I’ll tell you in a minute. Here’s some other assorted cool stuff first:

Before that though, let me just flat out own up in case I haven’t made it clear – I’m burnt out on a lot of things I have spent a lot of time on. I’m tired of the political work I’ve been doing for a while and tired of school and tired of theoretical concerns. I care about it all a lot but I’m tired and need to spend time on other stuff.

Back to cool stuff – my wife and I got Rock Band 2. Wow is that ever cool. I love it. I’m bad at the drums but I really like to play around with the drums. I can’t afford a drum set and I don’t have the space to keep them and I live in a place where the noise would be unacceptable. Rock Band 2 lets me play around as if I’m playing the drums, and I can drum to songs I like at a reasonable pace. An added bonus is that since I like fast songs, if I play the easy fast ones on the hardest setting I get something of a work out. Even cooler, it’s something my wife and I can do together.

Another cool thing, also not the coolest thing ever, is rock climbing. As I’ve said many, many times, holy fuck do I love rock climbing. Even more than Rock Band 2. Last saturday I made more progress on a route I’m working on (a 5.9- for anyone counting) and got up to the top on a new route I hadn’t done before (a 5.8 or 5.8+). And climbing continues to give me motivation to exercise, to where I actually sort of like exercising now. Rock. (Ha!)

Yet another cool thing, and this part of the coolest thing ever, is that my wife is pregnant, as I’ve mentioned. She recently had the first ultrasound and brought home pictures. I get to go with to the next one as it’s scheduled for a day when I’m not working. It’s so awesome to get to see some image of our baby. According to the interwebs our baby is about the size of a lemon. Tonight we went to our first prenatal class at this birth collective place. It was cool. It was on breastfeeding and postpartum stuff, which is a ways off (our baby’s due in late August, the latest due date at the class) but really cool still and very …. like …. concretizing.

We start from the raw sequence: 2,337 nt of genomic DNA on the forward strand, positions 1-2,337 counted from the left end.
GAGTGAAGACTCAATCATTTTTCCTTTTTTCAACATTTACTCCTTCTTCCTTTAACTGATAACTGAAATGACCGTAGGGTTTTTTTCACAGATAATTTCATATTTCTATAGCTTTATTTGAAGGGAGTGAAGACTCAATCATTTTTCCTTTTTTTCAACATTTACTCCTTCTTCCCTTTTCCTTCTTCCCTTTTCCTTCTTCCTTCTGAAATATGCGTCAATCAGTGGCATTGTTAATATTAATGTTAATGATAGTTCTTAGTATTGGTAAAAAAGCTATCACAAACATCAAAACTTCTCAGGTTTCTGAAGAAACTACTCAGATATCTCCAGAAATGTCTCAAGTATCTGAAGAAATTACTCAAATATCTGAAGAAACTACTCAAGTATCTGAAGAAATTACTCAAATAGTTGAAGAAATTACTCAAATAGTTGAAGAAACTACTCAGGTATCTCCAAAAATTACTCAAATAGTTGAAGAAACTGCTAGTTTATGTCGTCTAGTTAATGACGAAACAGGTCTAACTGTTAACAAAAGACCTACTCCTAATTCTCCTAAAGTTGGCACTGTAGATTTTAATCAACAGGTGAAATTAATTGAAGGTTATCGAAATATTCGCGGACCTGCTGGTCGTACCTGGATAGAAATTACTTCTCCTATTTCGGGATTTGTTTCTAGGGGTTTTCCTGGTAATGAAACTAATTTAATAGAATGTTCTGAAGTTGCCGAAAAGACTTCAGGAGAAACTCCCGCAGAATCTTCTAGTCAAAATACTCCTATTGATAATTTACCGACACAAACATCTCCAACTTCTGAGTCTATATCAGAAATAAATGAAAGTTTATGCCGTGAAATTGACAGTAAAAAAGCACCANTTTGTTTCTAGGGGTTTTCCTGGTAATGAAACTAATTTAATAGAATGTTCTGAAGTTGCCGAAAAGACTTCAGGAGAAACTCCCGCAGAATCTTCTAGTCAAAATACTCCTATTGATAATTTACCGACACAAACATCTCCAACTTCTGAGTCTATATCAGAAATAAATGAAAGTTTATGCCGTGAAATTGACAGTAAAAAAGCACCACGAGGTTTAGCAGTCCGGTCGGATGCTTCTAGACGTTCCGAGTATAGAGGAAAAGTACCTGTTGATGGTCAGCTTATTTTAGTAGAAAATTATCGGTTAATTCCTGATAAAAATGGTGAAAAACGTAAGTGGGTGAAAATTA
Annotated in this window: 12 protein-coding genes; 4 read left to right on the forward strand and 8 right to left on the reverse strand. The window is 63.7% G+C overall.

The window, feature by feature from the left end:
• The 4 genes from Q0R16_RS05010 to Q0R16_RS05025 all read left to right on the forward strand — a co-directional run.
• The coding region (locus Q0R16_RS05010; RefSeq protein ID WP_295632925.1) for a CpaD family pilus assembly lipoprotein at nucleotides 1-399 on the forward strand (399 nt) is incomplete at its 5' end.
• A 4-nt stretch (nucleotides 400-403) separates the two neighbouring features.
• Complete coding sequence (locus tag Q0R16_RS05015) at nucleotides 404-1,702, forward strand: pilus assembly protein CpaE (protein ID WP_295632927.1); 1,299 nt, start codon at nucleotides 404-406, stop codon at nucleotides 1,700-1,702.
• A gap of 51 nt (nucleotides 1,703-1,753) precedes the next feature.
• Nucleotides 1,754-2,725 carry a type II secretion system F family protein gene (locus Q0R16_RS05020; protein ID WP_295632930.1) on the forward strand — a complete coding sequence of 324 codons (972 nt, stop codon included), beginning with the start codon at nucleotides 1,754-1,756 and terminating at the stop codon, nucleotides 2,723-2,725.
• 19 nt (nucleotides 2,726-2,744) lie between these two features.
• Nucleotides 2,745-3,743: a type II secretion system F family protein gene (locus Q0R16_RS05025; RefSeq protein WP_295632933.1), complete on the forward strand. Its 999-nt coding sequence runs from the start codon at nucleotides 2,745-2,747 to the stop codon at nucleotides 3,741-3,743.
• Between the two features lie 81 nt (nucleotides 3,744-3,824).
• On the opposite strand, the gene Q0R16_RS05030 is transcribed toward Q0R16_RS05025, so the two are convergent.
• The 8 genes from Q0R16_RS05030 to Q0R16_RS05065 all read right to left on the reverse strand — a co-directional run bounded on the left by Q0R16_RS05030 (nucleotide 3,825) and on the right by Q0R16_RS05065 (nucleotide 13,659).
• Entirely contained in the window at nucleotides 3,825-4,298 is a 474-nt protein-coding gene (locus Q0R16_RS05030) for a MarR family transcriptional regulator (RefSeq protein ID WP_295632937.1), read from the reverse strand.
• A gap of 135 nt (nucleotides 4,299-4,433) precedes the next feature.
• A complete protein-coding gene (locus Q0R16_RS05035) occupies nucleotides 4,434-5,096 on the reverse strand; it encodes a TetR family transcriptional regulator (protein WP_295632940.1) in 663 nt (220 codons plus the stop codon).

On concretizing: I forget where it was but some thing – a book or an article in a magazine or an interweb site – suggested that my wife keep a pregnancy journal. She suggested as part of or instead of that that she and I could each write letters to our baby. I did that tonight. I have this paper blank book thing I bought to maybe journal in (not my strength most of the time) or to keep track of how I spend my time and money (also not my strength, either tracking my spending or spending wisely – though I’ve been spending both time and money better since the exercise and rock climbing boom [like my abs class, holy crap is that ever great, and greatly painful – like 3 days of soreness after only 30 minutes of class; luckily my friend Nathan C comes with to offer a voice of sympathy during the punishment, but I digress]).

I’d only written one page in the thing for a while and it’s a nice looking little book so I figured I’d tear out that page – just an account of how much I time spent at this and that meeting and grocery shopping and reading for school and grading etc etc – and instead convert the thing into a book of letters to my baby. As in, I wrote the first one.

It was a really moving experience. It was nice to spend some time on that, telling my child-to-be how much I’m excited about being a parent-to-be, and starting to think of myself as a dad. That’s awesome – the coolest thing ever, to be precise. It’s also a bit odd and thought provoking, I think. The letter, like any other, is from a person at an earlier point in time and will be read by person at a later point in time – or, put differently, is written by a person in the present and read by a person in the future. The major difference from a conventional letter, though, is that normal letters are written by a person in one time who is thinking about and writing to a person in that same time even though the letter arrives a bit later. The time differences are not generally major, as in, usually there is not a swath of time between writer and reader such that that swath of time is incredibly meaningful in the sense of there being – after the writing of the letter but before the reading of the letter – a qualitative difference in the reader’s life; or at least that’s my presumption about letter writers’ typical (imaginative?) orientations (having been myself an avid letter writer for many years, prior to getting into electronic communication). In this case, my letter is from me to my child who is not yet able to read the letter, and who will read the letter at an indeterminate point in the future after a chunk of time has passed which – according to me now in the present as letter writer – will be an incredibly meaningful swath of time. My child will be different than now, and I will too. So in a way it’s like (it will be like?) a letter from someone who doesn’t exist anymore to someone who didn’t yet exist.